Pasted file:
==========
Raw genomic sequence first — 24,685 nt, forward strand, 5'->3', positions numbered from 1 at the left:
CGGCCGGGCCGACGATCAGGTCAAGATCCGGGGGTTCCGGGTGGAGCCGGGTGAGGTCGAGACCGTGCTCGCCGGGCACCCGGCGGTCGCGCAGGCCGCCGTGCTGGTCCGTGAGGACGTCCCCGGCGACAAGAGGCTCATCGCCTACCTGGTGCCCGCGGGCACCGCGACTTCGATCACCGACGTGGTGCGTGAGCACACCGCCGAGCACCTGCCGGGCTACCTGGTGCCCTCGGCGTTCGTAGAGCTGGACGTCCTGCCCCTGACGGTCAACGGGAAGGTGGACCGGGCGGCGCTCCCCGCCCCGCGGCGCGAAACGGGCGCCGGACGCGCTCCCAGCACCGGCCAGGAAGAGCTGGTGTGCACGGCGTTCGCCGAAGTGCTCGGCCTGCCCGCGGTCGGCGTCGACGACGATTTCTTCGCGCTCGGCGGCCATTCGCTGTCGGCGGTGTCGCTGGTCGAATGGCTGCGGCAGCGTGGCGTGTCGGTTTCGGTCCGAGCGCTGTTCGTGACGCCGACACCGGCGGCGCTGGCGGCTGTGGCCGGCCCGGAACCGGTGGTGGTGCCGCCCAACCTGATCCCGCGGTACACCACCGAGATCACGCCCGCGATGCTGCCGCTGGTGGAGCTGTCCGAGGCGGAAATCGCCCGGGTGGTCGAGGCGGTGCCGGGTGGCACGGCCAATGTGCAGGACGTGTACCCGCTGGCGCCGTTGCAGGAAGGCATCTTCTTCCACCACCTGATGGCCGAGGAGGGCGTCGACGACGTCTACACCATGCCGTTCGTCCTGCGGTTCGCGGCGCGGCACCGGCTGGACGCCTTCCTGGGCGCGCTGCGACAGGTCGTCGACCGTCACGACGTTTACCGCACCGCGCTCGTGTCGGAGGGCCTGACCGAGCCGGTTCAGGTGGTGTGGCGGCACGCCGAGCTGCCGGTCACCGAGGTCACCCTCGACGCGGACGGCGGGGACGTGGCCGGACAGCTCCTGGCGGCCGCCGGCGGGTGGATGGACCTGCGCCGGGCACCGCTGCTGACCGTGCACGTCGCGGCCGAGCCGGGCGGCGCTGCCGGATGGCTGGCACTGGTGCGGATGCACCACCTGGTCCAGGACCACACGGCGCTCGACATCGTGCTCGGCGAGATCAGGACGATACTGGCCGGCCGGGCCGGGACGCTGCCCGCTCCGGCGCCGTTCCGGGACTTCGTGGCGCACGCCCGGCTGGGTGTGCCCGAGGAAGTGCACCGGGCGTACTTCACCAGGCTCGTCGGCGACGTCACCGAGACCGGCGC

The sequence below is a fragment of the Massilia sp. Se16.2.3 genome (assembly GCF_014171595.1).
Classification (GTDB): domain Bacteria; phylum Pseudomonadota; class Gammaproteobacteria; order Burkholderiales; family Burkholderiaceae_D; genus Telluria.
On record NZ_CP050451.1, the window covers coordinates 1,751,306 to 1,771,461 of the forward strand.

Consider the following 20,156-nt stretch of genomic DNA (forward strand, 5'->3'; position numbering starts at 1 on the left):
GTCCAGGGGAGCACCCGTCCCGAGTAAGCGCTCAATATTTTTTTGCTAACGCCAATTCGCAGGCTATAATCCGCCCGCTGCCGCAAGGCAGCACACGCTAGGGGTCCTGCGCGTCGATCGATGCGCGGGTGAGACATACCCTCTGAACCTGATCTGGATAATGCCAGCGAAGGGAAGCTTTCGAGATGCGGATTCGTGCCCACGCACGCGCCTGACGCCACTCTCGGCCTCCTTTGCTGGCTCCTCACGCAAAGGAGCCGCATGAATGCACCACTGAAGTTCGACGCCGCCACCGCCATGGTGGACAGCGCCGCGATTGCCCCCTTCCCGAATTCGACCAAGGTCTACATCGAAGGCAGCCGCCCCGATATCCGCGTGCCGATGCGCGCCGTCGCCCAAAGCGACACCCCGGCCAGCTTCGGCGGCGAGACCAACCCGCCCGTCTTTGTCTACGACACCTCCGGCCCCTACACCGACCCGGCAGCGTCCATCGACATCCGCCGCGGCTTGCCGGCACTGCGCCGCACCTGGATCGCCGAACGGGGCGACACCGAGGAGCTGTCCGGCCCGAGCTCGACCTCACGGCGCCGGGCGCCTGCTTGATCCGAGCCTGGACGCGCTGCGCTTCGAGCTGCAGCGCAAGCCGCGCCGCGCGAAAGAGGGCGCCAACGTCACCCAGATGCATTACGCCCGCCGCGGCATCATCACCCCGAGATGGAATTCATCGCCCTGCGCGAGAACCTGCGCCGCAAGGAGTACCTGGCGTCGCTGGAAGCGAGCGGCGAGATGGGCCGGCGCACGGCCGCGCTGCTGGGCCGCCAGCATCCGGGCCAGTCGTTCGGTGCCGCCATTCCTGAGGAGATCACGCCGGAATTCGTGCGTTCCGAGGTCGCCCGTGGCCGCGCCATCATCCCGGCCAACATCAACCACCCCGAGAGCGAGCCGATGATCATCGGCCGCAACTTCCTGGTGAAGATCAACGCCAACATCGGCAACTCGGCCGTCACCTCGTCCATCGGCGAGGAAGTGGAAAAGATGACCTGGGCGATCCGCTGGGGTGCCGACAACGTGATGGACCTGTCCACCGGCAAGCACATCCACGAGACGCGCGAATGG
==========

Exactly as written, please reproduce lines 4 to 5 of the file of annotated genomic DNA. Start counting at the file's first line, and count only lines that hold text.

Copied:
Classification (GTDB): domain Bacteria; phylum Pseudomonadota; class Gammaproteobacteria; order Burkholderiales; family Burkholderiaceae_D; genus Telluria.
On record NZ_CP050451.1, the window covers coordinates 1,751,306 to 1,771,461 of the forward strand.